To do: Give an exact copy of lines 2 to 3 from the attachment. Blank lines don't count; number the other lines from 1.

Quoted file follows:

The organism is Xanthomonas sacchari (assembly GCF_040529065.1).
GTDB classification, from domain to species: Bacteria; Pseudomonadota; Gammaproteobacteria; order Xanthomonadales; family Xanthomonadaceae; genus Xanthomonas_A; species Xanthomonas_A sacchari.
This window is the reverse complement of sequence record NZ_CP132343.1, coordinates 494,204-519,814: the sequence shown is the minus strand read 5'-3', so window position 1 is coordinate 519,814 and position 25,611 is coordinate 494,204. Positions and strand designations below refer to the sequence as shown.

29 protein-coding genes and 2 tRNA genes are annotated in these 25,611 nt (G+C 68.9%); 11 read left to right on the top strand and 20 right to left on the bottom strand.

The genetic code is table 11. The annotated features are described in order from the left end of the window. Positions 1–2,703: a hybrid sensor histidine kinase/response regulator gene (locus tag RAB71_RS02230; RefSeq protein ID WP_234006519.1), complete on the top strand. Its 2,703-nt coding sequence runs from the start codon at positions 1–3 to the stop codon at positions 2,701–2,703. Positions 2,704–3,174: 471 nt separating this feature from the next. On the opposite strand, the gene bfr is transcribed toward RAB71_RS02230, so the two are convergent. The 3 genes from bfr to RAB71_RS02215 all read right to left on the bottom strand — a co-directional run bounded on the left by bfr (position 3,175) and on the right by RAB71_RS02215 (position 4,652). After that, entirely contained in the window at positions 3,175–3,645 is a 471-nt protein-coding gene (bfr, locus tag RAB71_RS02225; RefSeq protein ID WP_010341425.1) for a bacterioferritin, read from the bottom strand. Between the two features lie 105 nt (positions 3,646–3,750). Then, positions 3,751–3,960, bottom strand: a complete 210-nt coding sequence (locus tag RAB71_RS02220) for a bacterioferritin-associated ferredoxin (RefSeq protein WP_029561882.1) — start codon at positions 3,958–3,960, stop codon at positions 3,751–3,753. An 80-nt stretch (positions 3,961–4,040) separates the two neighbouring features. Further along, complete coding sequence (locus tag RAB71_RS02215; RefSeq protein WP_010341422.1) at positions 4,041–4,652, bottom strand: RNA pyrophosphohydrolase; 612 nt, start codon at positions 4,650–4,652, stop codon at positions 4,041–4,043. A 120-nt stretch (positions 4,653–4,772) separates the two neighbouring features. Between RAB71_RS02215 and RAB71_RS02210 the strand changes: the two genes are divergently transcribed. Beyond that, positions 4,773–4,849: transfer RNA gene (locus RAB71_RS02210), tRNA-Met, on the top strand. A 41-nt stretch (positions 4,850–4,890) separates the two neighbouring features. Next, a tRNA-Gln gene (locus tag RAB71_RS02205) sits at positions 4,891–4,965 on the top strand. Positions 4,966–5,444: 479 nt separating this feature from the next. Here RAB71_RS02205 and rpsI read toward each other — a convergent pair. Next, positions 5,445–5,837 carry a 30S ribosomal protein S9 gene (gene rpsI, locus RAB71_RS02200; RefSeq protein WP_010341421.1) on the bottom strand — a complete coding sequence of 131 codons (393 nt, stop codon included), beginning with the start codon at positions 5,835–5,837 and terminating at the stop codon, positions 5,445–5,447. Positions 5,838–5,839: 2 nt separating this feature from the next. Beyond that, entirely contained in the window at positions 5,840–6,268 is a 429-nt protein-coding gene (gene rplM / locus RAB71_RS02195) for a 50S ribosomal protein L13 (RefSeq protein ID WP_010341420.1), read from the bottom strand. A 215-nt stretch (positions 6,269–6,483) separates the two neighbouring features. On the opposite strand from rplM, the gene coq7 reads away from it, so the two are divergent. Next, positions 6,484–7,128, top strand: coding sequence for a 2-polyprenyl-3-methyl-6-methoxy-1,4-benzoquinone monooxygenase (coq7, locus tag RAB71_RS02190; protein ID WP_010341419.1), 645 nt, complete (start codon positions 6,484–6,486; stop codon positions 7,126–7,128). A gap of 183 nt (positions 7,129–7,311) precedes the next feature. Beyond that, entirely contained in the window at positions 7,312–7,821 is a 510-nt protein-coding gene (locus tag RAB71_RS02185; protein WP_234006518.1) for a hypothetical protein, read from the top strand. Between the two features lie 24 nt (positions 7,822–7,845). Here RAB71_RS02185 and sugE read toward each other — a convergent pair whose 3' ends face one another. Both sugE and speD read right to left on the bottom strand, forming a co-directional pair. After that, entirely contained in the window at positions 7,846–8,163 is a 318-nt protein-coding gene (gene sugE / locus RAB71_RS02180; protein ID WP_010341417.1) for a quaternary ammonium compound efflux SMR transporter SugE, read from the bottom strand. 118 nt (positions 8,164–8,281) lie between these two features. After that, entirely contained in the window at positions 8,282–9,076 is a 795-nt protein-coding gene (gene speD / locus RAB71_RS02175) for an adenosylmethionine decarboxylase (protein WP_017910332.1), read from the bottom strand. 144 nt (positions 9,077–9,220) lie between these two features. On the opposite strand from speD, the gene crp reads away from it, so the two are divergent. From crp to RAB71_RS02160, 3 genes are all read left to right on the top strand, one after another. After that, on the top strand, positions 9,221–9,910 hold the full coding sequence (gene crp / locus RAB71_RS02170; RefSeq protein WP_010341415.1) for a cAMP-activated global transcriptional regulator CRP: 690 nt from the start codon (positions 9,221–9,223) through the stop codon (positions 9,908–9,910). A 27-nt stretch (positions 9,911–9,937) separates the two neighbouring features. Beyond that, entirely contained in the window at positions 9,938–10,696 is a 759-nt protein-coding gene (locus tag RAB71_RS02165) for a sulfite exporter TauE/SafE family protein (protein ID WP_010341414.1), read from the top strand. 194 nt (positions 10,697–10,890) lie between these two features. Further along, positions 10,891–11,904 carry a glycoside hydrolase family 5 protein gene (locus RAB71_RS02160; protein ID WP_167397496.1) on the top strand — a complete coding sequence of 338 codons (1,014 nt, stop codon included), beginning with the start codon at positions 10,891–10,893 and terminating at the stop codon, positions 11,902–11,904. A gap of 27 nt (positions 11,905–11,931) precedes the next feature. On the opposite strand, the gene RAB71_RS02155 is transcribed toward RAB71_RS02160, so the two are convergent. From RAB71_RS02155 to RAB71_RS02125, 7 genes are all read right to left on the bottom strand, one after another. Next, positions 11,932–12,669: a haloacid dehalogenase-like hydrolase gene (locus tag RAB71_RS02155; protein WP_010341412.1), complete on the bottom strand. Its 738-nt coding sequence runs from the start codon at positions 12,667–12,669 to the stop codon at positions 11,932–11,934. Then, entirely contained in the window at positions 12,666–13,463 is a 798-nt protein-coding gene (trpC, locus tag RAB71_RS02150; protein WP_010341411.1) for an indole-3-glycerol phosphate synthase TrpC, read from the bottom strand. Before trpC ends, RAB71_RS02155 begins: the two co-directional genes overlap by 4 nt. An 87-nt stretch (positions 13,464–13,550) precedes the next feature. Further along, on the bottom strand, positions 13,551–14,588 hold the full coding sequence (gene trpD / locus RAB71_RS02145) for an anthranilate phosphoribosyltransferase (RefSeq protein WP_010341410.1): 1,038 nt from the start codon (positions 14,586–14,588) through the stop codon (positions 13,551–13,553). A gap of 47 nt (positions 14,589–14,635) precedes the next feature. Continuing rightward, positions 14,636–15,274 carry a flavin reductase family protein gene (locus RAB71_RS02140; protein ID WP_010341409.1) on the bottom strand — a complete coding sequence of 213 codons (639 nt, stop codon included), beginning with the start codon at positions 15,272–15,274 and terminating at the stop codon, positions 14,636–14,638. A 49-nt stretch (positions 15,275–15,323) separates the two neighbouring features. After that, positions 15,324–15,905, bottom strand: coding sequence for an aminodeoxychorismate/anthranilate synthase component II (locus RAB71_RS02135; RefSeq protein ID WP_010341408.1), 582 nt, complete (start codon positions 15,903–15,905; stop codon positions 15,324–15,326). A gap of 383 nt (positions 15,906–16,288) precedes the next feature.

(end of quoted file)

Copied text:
GTDB classification, from domain to species: Bacteria; Pseudomonadota; Gammaproteobacteria; order Xanthomonadales; family Xanthomonadaceae; genus Xanthomonas_A; species Xanthomonas_A sacchari.
This window is the reverse complement of sequence record NZ_CP132343.1, coordinates 494,204-519,814: the sequence shown is the minus strand read 5'-3', so window position 1 is coordinate 519,814 and position 25,611 is coordinate 494,204. Positions and strand designations below refer to the sequence as shown.